Sen. Al Franken’s stupid & sexist 2006 photo is a lesson for us all

by Larry Magid

The picture of Al Franken appearing to grope a sleeping fellow USO entertainer should serve as a warning to everyone. It’s easy to take (or be in) an inappropriate picture and it’s equally easy to share it online. But, as Franken found out, an image can resurface at any time and possibly during a time when its impact will be more severe than the day it was taken. I make no excuses for Franken — it was sexist, stupid, insensitive and dumb but if he had taken a moment to think¬†about the long-term implications, perhaps he might have avoided the stupid incident.

There is a common statement “think before you post” which I live by. There are times when I’m tempted to post something that could later get me into trouble, even if it feels innocent at the time. I’m sure I don’t always get it right. I probably do occasionally post things that I might later regret and I suspect I am frequently over cautious and avoid posting things that probably wouldn’t be an issue. These decisions can be nuanced.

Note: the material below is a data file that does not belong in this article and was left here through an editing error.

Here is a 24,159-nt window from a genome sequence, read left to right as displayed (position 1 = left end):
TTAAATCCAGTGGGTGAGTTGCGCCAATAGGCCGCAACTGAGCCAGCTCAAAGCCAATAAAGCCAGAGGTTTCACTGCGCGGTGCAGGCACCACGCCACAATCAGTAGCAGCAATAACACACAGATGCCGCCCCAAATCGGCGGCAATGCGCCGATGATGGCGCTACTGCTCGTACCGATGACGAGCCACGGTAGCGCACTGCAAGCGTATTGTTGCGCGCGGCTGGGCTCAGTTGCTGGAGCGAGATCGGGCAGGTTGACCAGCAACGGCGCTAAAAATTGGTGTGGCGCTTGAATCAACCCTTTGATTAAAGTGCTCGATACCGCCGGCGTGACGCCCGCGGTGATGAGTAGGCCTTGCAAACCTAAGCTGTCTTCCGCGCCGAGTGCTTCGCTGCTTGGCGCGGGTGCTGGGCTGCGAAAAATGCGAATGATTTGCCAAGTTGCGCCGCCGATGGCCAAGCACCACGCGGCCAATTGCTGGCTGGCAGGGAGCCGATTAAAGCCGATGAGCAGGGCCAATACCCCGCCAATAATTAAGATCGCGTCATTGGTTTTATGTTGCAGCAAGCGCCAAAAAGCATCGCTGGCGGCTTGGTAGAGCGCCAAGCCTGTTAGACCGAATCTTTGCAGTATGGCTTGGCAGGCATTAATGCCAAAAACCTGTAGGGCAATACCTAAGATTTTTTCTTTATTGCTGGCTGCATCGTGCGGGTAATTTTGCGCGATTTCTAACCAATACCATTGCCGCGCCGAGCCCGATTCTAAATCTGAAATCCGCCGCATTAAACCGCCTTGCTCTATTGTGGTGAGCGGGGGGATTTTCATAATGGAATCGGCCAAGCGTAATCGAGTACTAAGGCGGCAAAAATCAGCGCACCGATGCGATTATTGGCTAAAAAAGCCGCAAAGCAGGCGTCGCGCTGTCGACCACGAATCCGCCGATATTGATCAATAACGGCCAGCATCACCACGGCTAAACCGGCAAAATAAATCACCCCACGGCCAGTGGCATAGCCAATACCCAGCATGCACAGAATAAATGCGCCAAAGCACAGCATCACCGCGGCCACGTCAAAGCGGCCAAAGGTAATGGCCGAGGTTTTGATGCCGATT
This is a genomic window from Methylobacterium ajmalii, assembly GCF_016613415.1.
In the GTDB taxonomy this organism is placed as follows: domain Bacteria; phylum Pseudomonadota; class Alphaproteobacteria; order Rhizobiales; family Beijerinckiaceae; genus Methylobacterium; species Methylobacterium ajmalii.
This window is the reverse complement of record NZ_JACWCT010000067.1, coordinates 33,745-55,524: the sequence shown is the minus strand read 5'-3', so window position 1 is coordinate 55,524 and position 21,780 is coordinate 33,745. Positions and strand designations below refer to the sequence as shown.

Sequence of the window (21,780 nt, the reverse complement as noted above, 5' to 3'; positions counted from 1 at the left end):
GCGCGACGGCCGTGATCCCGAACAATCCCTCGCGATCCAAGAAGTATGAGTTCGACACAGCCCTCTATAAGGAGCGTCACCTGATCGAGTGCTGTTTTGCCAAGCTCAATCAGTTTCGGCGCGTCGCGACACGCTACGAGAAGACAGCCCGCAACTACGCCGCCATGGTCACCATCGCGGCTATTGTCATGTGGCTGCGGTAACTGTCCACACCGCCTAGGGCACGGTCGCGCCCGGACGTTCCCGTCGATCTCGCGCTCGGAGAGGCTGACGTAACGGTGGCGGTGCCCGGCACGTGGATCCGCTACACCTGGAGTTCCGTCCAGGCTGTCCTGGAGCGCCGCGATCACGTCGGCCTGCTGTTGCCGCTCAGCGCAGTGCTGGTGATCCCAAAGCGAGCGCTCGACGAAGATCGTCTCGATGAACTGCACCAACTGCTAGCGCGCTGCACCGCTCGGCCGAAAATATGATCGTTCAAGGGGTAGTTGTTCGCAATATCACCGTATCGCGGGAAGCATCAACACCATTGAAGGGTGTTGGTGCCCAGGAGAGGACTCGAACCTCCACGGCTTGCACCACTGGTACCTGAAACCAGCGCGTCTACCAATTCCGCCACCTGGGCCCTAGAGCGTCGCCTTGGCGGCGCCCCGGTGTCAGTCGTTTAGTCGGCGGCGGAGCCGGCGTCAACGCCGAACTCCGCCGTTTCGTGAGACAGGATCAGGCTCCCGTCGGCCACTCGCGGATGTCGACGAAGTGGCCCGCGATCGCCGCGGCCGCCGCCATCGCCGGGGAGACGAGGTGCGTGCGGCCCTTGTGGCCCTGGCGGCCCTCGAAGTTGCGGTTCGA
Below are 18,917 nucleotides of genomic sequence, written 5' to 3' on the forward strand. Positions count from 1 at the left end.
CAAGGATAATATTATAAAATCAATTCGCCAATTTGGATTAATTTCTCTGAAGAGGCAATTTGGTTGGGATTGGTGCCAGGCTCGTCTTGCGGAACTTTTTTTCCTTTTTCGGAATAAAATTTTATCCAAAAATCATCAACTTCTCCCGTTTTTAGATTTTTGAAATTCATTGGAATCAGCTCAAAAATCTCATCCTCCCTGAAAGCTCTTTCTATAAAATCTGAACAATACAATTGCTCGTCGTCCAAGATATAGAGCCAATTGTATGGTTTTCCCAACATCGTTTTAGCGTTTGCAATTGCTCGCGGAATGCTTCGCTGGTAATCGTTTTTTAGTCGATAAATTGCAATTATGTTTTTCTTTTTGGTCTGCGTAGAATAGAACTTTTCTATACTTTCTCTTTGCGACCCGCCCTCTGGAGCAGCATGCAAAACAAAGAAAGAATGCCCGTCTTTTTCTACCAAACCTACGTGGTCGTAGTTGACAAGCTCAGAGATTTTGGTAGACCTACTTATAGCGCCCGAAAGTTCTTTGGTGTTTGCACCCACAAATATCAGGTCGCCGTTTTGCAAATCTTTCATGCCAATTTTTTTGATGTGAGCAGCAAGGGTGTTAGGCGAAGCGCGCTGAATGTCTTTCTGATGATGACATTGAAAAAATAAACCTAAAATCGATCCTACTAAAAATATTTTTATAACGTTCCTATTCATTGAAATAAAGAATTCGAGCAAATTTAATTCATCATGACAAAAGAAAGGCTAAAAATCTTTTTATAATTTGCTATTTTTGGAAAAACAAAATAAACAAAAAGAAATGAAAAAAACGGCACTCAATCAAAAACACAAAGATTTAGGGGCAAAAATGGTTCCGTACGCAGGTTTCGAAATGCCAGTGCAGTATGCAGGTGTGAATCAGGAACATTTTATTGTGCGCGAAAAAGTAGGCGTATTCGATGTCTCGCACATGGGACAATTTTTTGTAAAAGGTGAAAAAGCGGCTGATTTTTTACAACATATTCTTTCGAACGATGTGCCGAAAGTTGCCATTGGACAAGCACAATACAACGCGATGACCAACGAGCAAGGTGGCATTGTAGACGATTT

Still, there are some clear lines. My guideline is to never post anything that is likely to embarrass me or get me into trouble or offend, embarrass or harm someone else. Though I can be critical, I try not to be mean and I am aware that humor, satire and irony can be misinterpreted. That’s not to say we shouldn’t use humor — it can be great — but we should be aware of its possible impact.

There was a time when you had to be a famous person like Franken to get into trouble over media, but today we’re all media-stars and our future reputations, careers and relationships can be affected by what we post.

Parents, I recommend that you discuss this situation with your children and remind them what they say and post can affect them later in life. Remind them that there are cameras all around us so what they do and how they appear around others can be memorialized if photographed. I don’t want anyone to live in fear, but I want all of us to be aware of the implications of what we do and how we are perceived now and in the future..